The hard work on high seas is finally paying off for Jesse Jackson.
Jackson, who represented Cayman in sailing in the Pan American Games earlier this summer, took a victory at Abanca Sailing Week in Spain last week in the Laser Standard category.
Jackson bested eight other competitors in his category, reaping dividends from a summer spent intensively working on his sailing skills. Jackson, reached by phone on Tuesday, said he was proud of his performance and that the victory was a great milestone on the international stage.
“I was kind of overwhelmed. I was really happy,” he said. “At first, I wasn’t really looking for the win. Me and my coach, we were focusing on some smaller goals of what we wanted to achieve. I think the main thing was focussing on the small goals, and then the overall goals will come. It was a real eye-opener.”
Jackson, who is about to start another school year at Solent University in Southampton, England, said that he spent his summer training every day with high performance sailors in Portugal.
Every day, he’d hit the gym in the morning and the water in the afternoon. And if the wind did not permit that schedule on a given day, he’d hit the water in the morning and work out later.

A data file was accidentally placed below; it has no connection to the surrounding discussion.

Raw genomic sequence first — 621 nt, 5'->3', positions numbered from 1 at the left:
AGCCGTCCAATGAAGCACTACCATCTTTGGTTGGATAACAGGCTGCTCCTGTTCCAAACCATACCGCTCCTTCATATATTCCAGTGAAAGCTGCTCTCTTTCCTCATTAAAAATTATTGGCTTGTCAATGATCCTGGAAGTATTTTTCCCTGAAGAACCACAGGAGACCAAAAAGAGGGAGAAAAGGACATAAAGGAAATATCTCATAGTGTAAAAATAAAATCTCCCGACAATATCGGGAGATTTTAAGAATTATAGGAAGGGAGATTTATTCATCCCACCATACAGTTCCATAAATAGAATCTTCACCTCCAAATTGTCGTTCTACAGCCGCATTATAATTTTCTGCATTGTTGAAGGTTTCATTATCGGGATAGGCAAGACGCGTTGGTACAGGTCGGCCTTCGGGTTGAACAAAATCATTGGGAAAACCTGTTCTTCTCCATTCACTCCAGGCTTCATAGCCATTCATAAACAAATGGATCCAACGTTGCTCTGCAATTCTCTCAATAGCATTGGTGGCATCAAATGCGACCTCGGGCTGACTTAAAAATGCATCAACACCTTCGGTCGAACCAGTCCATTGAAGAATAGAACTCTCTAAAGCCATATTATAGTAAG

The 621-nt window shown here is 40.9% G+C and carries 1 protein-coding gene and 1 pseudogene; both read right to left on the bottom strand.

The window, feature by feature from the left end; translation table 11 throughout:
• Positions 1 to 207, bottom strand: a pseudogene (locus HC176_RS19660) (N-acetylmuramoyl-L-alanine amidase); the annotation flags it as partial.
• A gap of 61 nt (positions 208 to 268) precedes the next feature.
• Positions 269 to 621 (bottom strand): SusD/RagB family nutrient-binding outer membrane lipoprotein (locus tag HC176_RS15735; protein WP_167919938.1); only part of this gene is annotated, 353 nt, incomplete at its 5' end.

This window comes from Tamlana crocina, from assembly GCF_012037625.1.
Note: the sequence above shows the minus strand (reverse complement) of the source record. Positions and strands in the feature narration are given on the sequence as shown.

Jackson finished 21st out of 22 competitors at the Pan American Games, but a month later, he found himself sailing on a smaller stage and winning two of the three races in his event.
“The place we sailed at was very beautiful,” he said of Vigo, Spain. “It had a lot of islands around which made it a little tricky because the winds come off the islands and you get some light shifting waves. There were a lot of dolphins in the area jumping around. It was really nice.”
On the smaller stage, with only eight other boats in his category, Jackson could exhale and let his training work for him. He won the first and second races of the three-race event, and he finished third in the final outing to narrowly outpace Bruno Gonzalez-Manjoya in their Laser Standard class.
The victory capped his eventful summer and will give him inspiration in the coming months.
“Competing in the Pan American Games, you had 22 boats with top, top sailors from each country,” said Jackson. “When I was there, I didn’t really hit my goals and didn’t really perform as well. But it really helped. I wasn’t nervous [in Spain]. I felt a lot more pressure at the Pan American Games.
“Here, I could really relax. Everything flowed together. The Pan Am Games definitely prepared me. I know I can compete on the Pan American level. I can pretty much compete on any level.”